Immigration Least of Farmer's Worries
November 08, 2010

Photo by Ruxandra Guidi
Victor Gonzalez, the owner of Atkins Nursery, stands in front of his oldest chirimoya trees.

SAN DIEGO -- Victor Gonzalez is sitting behind his office desk at 9 a.m., taking a few dollars from a customer buying a bag full of avocados. His 21-year-old son, Victor Junior, is standing nearby, sifting through receipts.

It's a slow morning, but Gonzalez says it's been like this for days. One reason is their two main crops, avocado and citrus, aren't in season. But Gonzalez says their overall business is hurting. What was once a medium-sized wholesale farming operation in Fallbrook, is now little more than a father and son produce stand.

"A lot of the people move out of California, to New Mexico, Georgia, Texas and Mississippi," says Gonzalez. "We had close to 80 workers and everybody moved."

Gonzalez had to lay off a majority of his workers. Now he only has four workers left. They take care of all the fruit trees in the 21-acre nursery, harvest the produce and keep the pests at bay. It's not easy work -- there are no benefits or holidays, the pay is about $8 per hour and the turnover is high.

Many immigrants who get their start in the agriculture industry choose to leave for higher paying jobs in factories or casinos -- especially if they're in the U.S. legally.

Gonzalez is an exception to that rule. He came to California from Jalisco, Mexico, as a guest farm worker in 1969. He worked for a farm owner dubbed Mr. Avocado in Fallbrook for many years. When his boss died, Gonzalez bought the farm. At one point, he was one of the main suppliers of fruit trees to Home Depot. But he says that starting in the 1990s, much began to change in the farming industry.

"Now we have fruit from Chile; limes and guavas from Mexico," says Gonzalez, pointing to his own fruit tree seedlings in the greenhouse. "We used to get an average of about a $1 or $1.50 a pound on the guavas on the wholesale market. Right now we see the fruit 30 to 50 cents a pound. And the cost of growing them is very high."

Photo by Ruxandra Guidi
Gonzalez shows the young avocado trees inside his greenhouse.
Photo by Ruxandra Guidi
Gonzalez chats with a customer and is followed by the farm dog, Chispita.

A tour of Gonzalez's farm shows there are many fruit trees waiting to be picked, and not enough workers to do the labor.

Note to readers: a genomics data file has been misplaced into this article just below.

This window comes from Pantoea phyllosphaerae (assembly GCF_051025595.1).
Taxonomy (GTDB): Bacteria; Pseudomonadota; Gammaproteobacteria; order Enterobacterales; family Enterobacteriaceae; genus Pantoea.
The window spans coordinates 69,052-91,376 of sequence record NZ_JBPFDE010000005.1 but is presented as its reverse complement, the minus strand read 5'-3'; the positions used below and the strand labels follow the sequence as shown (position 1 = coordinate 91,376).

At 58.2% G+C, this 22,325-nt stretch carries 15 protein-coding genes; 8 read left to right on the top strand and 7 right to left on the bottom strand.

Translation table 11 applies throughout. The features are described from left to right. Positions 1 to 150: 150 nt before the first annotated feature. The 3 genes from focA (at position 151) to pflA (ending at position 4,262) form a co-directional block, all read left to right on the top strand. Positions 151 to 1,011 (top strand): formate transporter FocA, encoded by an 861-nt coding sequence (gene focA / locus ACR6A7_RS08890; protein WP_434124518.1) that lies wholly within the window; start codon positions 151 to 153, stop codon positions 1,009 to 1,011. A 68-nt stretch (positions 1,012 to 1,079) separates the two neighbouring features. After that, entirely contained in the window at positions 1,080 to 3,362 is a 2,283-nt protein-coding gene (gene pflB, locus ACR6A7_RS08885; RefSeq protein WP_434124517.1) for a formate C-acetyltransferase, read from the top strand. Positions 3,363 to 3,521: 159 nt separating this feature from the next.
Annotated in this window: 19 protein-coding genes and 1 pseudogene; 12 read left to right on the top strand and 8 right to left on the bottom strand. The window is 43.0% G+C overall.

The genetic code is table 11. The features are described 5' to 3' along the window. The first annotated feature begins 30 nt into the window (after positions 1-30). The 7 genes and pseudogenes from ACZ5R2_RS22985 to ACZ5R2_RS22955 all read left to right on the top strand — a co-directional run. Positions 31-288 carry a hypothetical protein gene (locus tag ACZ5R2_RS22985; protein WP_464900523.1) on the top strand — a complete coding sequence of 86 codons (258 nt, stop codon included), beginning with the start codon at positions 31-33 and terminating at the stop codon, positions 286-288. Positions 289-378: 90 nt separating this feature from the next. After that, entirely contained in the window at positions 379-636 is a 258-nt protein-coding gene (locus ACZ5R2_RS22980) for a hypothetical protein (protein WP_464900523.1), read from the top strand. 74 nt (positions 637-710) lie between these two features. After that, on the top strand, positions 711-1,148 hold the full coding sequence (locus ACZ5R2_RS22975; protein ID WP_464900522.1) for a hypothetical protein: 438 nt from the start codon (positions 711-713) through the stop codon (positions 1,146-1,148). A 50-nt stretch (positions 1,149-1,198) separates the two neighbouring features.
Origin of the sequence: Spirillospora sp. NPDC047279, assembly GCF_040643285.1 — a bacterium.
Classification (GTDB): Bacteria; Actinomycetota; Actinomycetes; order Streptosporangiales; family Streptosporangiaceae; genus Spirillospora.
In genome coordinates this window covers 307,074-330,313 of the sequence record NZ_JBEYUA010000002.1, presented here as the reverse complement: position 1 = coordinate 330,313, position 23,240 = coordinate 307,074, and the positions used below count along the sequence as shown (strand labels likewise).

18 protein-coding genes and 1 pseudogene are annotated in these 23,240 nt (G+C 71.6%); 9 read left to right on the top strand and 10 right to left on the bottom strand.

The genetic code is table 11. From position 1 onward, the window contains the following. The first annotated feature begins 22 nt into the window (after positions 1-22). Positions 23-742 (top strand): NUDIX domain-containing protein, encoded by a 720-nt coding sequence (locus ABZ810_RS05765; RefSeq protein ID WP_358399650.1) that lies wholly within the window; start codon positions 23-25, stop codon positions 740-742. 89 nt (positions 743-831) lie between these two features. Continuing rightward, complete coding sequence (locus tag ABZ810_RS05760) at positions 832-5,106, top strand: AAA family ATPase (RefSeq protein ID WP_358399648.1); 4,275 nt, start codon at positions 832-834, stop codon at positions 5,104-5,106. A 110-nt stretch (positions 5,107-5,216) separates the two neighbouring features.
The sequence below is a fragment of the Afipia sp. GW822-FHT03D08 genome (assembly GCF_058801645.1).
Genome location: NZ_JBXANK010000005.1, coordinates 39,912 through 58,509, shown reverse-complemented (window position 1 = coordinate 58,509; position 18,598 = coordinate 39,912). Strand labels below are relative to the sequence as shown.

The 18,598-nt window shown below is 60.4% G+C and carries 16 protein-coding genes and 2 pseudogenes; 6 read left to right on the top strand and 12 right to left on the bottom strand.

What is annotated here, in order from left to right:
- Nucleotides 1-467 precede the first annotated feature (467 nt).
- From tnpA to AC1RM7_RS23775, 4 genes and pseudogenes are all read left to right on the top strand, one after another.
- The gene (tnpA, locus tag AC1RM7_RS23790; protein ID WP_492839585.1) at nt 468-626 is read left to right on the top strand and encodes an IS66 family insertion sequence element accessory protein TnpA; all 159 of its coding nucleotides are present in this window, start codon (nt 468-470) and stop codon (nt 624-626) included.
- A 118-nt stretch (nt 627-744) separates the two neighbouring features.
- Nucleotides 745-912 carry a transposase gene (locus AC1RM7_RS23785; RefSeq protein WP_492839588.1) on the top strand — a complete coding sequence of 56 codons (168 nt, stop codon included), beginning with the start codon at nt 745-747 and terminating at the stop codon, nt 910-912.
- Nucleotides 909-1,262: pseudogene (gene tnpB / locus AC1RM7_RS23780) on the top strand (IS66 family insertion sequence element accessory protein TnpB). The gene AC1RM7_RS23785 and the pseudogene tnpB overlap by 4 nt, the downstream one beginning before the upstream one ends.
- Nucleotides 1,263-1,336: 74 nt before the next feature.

One of the workers, Jose Cruz Flores, has been working at the farm for 15 years. He's witnessed its ups and downs. But nothing compares to the challenges of today, he says.

"Now we have less of a demand for our products due to the economy," says Cruz Flores. "Besides, the water costs are getting higher. All this has meant that we have less workers on site."

Cruz Flores says the economic slump and the price of water have hurt the farm. He says he's one of many laborers who benefited from having steady work here. Recurring droughts and the rising cost of water affect small and medium-sized farms all along the border, and make it difficult for farm owners to hire more help.

James Gerber is a Professor of Economics at San Diego State University, focusing on border issues. He says it's in the interest of American farm owners to do whatever it takes to keep their workers -- documented and undocumented alike.

"They want access to this farm labor, American native-born workers are not taking these jobs," says Gerber. "So it seems to me that the political forces are in place that eventually there will be some sort of compromise that will create a guest worker program for farm labor, at least."

That compromise could lead to a guest worker program like the one that brought Victor Gonzalez to California in 1969, perhaps. The Gonzalez family says they've hired workers from Chile through the guest workers program in the past.

They would hire more today, if the process wasn't so cumbersome, bureaucratic and costly. By hiring undocumented workers, farmers like Gonzalez are able to keep labor costs down.

Gonzalez's son, Junior, says they often get dozens of requests per week by people looking for jobs. Many of them are undocumented, but that's not an issue for them.

"I guess we don't really see too many problems with that," says Junior, a hip-looking guy, seemingly out of place in this rural setting. "At least I don't see them."

For the Gonzalez family, the bigger issue at this point is not their workers' immigration status, but whether they can stay afloat to hire any workers at all.